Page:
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Kaikōura Man Formally Charged For Alleged Role In NZ SMS Scams

A 28-year-old Kaikōura man was formally charged last week for his alleged role in the large-scale scamming of New Zealanders through SMS scam messages, following an investigation by Te Tari Taiwhenua, Department of Internal Affairs (DIA).

The investigation was a part of Operation Cargo, an operation which uncovered a transnational criminal network of scammers which can be held responsible for most SMS scams in New Zealand in 2023, as covered in DIA’s 2023 Digital Messaging Transparency Report on 2 April 2024.

Through a joint search warrant undertaken by DIA and New Zealand Police, investigators recovered a large number of SIM cards, a high value amount of cash, and multiple electronic devices used to spread scams on a large scale. Some were active and taken down at the time of the warrant.

Joe Teo, Manager Digital Messaging and Systems, DIA, attributed the investigation’s success to a joint industry approach to catching scammers:

“We are seeing a new method to SMS scamming not previously seen before in Aotearoa. A new approach from scammers means a tactical strategy from multiple organisations is needed to stay ahead of trends in the SMS scam space and stop scammers in their tracks.”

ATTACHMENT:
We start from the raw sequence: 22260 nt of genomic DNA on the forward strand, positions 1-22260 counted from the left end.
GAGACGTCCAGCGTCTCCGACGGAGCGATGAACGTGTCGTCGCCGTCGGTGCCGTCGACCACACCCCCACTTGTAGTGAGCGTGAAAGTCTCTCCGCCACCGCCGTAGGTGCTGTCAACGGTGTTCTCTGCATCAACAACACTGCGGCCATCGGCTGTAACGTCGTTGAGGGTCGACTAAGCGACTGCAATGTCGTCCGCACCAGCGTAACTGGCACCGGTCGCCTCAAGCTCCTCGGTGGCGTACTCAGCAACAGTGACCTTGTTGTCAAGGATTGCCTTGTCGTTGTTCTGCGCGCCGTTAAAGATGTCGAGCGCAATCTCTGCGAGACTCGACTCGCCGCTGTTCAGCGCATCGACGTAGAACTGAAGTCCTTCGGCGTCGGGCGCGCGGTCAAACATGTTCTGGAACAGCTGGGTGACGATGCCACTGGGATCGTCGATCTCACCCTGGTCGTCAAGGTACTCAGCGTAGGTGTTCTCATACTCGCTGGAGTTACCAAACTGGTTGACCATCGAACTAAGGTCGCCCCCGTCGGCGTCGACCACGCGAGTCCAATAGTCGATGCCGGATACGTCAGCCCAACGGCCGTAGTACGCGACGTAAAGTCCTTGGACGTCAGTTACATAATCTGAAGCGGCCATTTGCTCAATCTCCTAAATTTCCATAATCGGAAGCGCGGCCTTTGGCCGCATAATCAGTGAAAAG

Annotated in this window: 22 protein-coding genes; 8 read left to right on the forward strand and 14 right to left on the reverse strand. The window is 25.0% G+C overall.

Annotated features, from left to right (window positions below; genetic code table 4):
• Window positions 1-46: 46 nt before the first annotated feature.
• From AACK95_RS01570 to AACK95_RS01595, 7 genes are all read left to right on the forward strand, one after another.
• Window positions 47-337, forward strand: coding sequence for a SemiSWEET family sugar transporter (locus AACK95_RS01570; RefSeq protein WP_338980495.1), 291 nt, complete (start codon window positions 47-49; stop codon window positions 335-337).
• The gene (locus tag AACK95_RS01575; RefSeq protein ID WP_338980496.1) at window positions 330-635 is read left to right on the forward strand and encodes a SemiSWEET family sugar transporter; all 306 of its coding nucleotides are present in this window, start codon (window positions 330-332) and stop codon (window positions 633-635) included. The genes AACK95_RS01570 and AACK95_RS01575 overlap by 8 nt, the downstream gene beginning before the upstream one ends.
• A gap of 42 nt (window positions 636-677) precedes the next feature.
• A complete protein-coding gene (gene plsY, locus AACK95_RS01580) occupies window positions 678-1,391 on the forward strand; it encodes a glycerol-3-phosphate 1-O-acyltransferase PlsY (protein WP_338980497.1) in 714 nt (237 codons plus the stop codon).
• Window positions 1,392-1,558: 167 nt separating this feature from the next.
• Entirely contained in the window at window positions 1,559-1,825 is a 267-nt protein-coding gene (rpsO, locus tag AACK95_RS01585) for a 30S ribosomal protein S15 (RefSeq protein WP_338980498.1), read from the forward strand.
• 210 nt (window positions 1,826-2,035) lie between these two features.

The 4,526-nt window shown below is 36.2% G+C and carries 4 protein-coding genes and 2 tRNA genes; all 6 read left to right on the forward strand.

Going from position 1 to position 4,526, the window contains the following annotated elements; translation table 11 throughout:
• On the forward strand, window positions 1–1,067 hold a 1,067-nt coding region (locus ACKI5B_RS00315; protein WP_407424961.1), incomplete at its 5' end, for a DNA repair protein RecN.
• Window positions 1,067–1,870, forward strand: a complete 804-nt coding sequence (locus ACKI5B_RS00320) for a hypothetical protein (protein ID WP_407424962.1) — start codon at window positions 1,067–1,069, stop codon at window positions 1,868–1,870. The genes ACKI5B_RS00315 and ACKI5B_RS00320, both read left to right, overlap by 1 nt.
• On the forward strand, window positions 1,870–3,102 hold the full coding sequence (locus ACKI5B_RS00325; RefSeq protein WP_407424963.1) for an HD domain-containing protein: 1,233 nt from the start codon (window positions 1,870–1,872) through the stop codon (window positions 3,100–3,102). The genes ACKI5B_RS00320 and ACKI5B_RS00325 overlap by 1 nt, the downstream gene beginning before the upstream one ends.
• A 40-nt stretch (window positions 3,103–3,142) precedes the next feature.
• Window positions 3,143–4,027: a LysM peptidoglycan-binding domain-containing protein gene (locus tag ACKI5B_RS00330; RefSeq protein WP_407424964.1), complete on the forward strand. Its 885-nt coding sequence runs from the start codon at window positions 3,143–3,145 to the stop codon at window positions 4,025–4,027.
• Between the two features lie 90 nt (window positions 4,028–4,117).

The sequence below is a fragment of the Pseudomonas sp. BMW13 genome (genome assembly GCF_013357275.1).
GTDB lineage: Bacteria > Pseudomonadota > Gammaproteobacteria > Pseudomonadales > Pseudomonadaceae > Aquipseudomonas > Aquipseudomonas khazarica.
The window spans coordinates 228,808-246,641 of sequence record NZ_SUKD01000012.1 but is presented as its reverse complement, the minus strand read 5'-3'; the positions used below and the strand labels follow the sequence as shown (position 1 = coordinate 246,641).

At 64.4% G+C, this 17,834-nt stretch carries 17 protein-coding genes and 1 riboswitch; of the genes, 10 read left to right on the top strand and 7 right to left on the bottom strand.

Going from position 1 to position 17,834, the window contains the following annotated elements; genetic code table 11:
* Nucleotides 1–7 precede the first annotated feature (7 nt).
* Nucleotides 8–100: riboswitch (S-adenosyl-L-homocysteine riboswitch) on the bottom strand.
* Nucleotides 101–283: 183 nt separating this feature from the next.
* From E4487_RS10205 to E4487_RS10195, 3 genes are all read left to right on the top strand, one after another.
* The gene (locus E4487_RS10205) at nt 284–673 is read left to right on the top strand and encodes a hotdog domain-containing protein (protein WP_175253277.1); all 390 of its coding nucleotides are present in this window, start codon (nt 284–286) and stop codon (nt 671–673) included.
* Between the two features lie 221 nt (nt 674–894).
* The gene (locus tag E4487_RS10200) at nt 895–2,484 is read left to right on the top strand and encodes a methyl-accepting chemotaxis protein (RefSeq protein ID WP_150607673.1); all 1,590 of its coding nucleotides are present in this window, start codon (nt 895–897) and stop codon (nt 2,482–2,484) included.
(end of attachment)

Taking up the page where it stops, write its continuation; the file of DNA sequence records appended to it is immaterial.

“We thank New Zealand Police for their support with this investigation and for the ongoing joint efforts of telecommunications providers and NZ Banks to combatting SMS scams.”

Detective Senior Sergeant Shane Dye, Tasman Organised Crime Manager says New Zealand Police welcomed the charges.

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“Police are committed to preventing harm in our communities and this is a great example of a successful inter-agency effort with a singular goal, to reduce financial harm and hold offenders responsible.”

If you receive a scam SMS text message, please report it free of charge by forwarding the message to 7726 and following the prompts.

If you are a victim of a scam and have not yet reported it to Police, or don’t know what action to take, first report it to your bank as soon as you become aware, and then contact Police on 105.

There are several NZ Government websites that have information and advice to help avoid falling victim to common fraudulent activity and scams.

The Ministry of Business, Innovation and Employment has more information on how you can prevent yourself, family and friends from being scammed. Visit

More details about Operation Cargo, the work that went into the digital messaging investigations please visit 2023 Digital Messaging Transparency Report.

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